an arithmetic encoder for encoding a symbol stream by serially supplying an encoded signal and a carry signal; means, responsive to the carry signal, for inserting a plurality of carry control bits only immediately after the end of an uninterrupted sequence of code bits "1"'s prior to a code bit "0", wherein the uninterrupted sequence has a length greater than a predetermined minimum length; and means for supplying a code bit stream provided by the inserting means to a transmission path. 11. The apparatus of claim 10 wherein the control bits include
a first bit "0" which indicates the end of the continuation of code bits "1"'s, and a second bit which indicates the presence or absence of a carry. 12. An arithmetic decoder apparatus for receiving a code bit stream comprising:
means for monitoring the code bit stream having a plurality of carry control bits; means for detecting the plurality of carry control bits after the end of an uninterrupted sequence of code bits "1"'s prior to a code bit "0", wherein the sequence has a length greater than a predetermined minimum length; and means for supplying a decoded signal and a control bit detection signal in response to the carry control bits. 13. The apparatus of claim 12 wherein the control bits include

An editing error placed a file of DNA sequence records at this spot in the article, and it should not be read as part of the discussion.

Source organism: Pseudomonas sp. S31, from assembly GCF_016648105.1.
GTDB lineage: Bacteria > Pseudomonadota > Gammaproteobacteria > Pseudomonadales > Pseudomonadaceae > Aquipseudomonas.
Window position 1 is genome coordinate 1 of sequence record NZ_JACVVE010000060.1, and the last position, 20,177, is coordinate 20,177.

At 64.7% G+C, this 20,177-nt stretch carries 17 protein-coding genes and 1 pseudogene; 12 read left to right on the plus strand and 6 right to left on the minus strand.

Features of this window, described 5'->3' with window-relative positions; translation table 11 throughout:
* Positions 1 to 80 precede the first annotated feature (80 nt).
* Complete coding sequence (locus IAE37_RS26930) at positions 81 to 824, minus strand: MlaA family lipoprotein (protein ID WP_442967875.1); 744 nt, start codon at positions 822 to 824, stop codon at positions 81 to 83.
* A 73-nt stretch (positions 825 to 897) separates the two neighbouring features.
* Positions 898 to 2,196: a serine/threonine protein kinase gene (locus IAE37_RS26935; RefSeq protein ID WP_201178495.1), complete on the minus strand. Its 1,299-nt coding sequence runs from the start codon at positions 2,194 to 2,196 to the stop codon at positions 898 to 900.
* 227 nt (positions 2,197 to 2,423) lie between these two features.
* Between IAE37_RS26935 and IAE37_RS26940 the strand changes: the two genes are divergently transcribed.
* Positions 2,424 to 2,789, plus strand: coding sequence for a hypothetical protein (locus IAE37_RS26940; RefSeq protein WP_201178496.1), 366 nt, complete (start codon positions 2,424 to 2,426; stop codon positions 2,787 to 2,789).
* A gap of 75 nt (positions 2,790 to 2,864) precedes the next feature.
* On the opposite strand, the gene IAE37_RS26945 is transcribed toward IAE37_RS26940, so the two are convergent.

a first bit "0" which indicates the end of the continuation of code bits "1"'s, and a second bit which indicates the presence or absence of a carry. 14. An apparatus comprising:
an arithmetic encoder for encoding a symbol stream by serially supplying an encoded signal and a carry signal in a number of bytes; means for detecting a byte having a predetermined composition; means for inserting a plurality of carry control bits after the end of the byte, wherein, if the detecting means detects a single byte having the predetermined composition, the inserting means inserts the plurality of control bits after the byte, and if the detecting means detects a plurality of consecutive bytes having the predetermined composition, the inserting means inserts the plurality of control bits only after the last of the plurality of consecutive bytes; and means for supplying a code bit stream provided by the inserting means to a transmission path. 15. The apparatus of claim 15 wherein the predetermined composition is all "1"s.